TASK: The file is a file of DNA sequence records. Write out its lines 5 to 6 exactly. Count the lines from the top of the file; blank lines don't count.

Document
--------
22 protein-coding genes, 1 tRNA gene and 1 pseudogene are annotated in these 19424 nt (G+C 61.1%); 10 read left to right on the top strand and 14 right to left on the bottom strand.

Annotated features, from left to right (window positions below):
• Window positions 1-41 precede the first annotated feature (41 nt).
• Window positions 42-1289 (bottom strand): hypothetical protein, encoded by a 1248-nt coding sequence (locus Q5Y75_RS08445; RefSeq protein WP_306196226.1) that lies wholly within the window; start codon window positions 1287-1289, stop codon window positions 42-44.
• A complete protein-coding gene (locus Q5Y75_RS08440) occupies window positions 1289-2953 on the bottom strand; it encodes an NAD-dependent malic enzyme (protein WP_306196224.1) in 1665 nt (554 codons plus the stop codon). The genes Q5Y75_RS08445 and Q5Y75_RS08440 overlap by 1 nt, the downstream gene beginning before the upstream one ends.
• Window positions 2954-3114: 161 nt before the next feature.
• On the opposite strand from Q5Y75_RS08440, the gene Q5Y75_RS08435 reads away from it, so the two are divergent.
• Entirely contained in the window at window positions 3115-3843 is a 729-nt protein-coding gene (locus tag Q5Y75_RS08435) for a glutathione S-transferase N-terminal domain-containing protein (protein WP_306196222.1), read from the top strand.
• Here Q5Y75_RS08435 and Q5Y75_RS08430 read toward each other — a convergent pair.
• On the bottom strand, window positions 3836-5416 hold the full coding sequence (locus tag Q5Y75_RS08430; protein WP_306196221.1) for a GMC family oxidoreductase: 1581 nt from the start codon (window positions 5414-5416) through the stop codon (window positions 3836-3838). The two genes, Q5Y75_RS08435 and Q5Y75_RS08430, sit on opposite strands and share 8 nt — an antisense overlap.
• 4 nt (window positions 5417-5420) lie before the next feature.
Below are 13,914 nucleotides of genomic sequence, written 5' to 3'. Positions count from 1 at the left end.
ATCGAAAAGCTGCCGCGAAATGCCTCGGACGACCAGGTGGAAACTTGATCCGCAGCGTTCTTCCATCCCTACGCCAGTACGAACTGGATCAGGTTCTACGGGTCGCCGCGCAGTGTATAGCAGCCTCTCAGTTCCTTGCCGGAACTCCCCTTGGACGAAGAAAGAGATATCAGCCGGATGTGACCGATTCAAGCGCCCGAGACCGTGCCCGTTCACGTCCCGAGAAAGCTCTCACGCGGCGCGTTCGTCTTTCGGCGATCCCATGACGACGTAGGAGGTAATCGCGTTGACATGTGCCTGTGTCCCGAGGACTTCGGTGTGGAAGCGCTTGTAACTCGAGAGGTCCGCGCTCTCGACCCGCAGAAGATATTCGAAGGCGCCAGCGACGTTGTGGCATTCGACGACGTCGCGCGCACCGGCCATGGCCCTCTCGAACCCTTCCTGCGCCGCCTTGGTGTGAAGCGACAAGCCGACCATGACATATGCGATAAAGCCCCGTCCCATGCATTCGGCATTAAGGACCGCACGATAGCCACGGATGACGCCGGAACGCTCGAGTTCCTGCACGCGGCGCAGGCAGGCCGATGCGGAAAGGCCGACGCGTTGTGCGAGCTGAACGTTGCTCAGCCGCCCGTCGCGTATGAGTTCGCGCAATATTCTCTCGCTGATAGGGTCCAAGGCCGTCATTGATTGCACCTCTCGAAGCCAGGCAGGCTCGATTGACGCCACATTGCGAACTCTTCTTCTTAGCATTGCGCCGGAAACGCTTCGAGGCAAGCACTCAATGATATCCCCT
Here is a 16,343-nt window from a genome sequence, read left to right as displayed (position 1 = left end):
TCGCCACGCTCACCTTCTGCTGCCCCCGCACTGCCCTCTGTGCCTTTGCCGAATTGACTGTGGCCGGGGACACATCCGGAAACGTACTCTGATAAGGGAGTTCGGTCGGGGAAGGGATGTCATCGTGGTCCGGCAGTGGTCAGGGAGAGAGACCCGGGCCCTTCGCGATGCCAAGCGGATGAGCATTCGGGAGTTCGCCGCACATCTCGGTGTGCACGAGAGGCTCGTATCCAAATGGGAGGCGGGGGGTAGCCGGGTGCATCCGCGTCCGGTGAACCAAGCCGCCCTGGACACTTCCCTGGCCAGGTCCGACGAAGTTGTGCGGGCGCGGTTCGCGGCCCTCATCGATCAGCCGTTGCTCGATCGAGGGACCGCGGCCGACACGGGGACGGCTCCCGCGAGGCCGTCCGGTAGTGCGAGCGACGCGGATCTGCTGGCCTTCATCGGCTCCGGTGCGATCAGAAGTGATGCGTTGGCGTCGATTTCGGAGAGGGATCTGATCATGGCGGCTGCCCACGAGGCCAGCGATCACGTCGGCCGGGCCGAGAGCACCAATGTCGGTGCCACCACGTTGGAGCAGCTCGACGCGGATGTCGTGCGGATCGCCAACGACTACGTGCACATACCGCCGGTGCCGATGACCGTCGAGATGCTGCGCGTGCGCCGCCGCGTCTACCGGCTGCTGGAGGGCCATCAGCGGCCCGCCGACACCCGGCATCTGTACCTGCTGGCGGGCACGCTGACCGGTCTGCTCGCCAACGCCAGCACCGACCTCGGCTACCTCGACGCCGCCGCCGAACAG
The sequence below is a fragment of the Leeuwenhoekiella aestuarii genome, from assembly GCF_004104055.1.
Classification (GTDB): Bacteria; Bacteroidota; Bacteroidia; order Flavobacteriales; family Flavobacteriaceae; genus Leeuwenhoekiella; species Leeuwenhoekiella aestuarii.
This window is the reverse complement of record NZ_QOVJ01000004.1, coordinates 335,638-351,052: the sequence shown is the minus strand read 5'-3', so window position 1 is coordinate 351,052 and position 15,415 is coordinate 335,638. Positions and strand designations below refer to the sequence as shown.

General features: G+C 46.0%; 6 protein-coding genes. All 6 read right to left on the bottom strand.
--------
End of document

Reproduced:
• A complete protein-coding gene (locus Q5Y75_RS08440) occupies window positions 1289-2953 on the bottom strand; it encodes an NAD-dependent malic enzyme (protein WP_306196224.1) in 1665 nt (554 codons plus the stop codon). The genes Q5Y75_RS08445 and Q5Y75_RS08440 overlap by 1 nt, the downstream gene beginning before the upstream one ends.
• Window positions 2954-3114: 161 nt before the next feature.